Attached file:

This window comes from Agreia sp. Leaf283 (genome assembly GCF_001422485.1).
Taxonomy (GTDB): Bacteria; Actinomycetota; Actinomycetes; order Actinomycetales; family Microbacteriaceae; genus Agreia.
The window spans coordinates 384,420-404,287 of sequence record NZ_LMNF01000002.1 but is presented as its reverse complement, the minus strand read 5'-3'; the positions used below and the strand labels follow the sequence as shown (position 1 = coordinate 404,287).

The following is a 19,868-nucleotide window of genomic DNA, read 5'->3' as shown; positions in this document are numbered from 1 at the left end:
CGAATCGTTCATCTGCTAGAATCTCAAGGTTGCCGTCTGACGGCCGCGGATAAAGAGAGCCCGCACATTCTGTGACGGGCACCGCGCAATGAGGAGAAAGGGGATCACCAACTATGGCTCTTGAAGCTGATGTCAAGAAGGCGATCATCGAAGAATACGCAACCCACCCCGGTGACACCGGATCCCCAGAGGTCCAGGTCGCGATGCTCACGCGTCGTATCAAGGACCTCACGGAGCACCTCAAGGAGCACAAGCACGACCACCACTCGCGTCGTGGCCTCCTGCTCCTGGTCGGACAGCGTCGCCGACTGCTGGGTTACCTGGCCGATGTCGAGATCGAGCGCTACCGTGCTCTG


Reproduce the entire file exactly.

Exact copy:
This window comes from Agreia sp. Leaf283 (genome assembly GCF_001422485.1).
Taxonomy (GTDB): Bacteria; Actinomycetota; Actinomycetes; order Actinomycetales; family Microbacteriaceae; genus Agreia.
The window spans coordinates 384,420-404,287 of sequence record NZ_LMNF01000002.1 but is presented as its reverse complement, the minus strand read 5'-3'; the positions used below and the strand labels follow the sequence as shown (position 1 = coordinate 404,287).

The following is a 19,868-nucleotide window of genomic DNA, read 5'->3' as shown; positions in this document are numbered from 1 at the left end:
CGAATCGTTCATCTGCTAGAATCTCAAGGTTGCCGTCTGACGGCCGCGGATAAAGAGAGCCCGCACATTCTGTGACGGGCACCGCGCAATGAGGAGAAAGGGGATCACCAACTATGGCTCTTGAAGCTGATGTCAAGAAGGCGATCATCGAAGAATACGCAACCCACCCCGGTGACACCGGATCCCCAGAGGTCCAGGTCGCGATGCTCACGCGTCGTATCAAGGACCTCACGGAGCACCTCAAGGAGCACAAGCACGACCACCACTCGCGTCGTGGCCTCCTGCTCCTGGTCGGACAGCGTCGCCGACTGCTGGGTTACCTGGCCGATGTCGAGATCGAGCGCTACCGTGCTCTG